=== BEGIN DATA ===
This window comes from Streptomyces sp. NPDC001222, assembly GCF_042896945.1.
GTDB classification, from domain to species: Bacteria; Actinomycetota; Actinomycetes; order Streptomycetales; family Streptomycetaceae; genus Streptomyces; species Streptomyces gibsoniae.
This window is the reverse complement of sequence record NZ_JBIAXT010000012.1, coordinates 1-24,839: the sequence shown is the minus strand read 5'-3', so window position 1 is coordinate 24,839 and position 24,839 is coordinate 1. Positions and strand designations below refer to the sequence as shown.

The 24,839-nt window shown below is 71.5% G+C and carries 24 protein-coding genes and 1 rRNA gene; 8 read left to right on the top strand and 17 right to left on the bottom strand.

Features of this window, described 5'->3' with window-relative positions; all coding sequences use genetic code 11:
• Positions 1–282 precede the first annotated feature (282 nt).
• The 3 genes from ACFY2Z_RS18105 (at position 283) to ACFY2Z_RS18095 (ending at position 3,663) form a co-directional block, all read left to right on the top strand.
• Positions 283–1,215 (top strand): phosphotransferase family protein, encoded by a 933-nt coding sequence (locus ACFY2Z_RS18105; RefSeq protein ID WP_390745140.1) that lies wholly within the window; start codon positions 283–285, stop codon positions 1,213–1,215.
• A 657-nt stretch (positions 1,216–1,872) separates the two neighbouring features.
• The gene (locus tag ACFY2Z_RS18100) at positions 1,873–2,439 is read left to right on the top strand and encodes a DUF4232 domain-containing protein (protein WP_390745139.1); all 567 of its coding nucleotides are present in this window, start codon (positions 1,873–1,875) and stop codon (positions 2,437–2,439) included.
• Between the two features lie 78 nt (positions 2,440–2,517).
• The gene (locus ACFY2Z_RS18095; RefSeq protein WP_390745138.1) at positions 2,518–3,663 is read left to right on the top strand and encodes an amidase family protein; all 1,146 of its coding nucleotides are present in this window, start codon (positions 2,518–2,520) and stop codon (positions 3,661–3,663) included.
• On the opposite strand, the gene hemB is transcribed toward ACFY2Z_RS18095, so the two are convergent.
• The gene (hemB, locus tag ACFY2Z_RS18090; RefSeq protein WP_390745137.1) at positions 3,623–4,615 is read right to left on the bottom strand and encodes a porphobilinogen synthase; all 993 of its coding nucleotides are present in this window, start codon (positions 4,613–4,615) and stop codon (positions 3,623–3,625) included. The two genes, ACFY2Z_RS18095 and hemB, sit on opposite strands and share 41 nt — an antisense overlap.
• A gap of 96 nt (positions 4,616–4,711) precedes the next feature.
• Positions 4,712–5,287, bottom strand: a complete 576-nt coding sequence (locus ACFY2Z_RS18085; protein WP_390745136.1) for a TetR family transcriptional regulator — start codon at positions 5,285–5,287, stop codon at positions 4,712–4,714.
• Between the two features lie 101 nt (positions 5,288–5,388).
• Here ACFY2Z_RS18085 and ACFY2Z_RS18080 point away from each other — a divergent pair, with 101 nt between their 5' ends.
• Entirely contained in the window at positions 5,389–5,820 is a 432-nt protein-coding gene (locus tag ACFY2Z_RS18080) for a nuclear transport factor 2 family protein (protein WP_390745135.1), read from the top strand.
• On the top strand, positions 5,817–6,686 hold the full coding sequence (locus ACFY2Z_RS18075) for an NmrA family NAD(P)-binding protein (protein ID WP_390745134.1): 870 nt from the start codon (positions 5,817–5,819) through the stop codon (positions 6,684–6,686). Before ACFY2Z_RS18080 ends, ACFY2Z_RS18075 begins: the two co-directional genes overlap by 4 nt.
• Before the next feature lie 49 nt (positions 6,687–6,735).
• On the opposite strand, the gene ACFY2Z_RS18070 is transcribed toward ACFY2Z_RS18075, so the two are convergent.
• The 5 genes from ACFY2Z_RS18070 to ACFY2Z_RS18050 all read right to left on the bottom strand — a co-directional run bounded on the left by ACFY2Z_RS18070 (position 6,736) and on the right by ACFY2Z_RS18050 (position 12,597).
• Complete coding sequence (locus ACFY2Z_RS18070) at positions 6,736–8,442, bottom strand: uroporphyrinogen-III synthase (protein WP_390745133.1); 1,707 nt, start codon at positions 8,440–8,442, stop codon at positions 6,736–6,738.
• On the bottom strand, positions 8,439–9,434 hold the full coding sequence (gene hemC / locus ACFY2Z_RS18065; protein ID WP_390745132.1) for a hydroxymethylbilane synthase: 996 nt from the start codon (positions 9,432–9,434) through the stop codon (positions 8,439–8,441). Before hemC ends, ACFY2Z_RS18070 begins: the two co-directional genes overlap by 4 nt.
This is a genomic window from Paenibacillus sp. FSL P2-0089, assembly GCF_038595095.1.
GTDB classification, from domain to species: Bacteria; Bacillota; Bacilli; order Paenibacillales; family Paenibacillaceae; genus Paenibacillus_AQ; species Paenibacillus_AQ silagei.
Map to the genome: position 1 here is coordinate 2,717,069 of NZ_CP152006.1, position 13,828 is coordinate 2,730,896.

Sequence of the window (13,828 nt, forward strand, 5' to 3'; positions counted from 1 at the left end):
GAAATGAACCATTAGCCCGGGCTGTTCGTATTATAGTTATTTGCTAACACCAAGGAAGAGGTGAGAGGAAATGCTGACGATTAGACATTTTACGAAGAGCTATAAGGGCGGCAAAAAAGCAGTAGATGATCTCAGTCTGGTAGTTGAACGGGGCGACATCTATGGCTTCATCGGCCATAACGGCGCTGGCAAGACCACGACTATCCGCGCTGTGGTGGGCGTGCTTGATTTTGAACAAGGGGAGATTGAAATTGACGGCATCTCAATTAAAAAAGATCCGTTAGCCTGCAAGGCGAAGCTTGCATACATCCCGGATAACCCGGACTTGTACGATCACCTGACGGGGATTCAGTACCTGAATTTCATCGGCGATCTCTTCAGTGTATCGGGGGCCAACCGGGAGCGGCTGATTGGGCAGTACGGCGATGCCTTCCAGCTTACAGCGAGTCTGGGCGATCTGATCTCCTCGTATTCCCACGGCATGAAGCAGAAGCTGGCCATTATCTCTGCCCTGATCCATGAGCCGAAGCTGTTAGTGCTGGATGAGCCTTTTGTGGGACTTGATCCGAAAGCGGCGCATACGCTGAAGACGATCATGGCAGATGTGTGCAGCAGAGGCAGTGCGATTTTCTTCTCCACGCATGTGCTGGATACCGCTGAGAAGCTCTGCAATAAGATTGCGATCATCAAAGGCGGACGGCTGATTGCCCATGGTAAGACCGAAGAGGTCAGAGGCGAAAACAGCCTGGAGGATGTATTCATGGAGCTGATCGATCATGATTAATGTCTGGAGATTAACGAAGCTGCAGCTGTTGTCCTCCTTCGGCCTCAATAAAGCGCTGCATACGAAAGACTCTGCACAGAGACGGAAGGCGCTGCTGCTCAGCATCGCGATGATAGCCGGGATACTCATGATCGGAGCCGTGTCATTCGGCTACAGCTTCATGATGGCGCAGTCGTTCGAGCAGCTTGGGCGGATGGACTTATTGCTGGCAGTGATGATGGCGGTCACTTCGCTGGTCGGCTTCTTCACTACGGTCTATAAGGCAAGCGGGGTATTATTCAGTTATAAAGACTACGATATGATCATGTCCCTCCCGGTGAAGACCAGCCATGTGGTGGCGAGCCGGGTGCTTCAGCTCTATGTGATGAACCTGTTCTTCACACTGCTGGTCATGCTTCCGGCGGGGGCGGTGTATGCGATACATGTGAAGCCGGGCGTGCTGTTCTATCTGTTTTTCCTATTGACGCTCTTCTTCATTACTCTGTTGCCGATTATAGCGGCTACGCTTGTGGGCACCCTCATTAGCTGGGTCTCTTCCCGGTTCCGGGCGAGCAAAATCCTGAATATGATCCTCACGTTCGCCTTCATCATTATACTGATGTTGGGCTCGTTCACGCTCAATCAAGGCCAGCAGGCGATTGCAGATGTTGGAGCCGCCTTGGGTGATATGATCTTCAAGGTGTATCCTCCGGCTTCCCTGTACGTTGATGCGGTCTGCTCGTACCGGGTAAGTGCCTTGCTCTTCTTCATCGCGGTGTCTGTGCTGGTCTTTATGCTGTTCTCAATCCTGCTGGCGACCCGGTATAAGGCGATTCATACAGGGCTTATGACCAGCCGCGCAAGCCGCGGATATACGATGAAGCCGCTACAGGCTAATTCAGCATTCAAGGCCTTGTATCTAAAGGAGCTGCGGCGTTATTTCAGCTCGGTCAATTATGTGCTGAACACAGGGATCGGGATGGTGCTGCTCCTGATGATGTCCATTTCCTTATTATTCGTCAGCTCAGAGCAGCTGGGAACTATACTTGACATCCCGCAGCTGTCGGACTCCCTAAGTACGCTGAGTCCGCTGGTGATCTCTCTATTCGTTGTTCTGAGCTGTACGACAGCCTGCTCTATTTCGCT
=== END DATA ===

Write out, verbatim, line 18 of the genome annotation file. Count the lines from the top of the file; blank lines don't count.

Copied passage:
• Here ACFY2Z_RS18085 and ACFY2Z_RS18080 point away from each other — a divergent pair, with 101 nt between their 5' ends.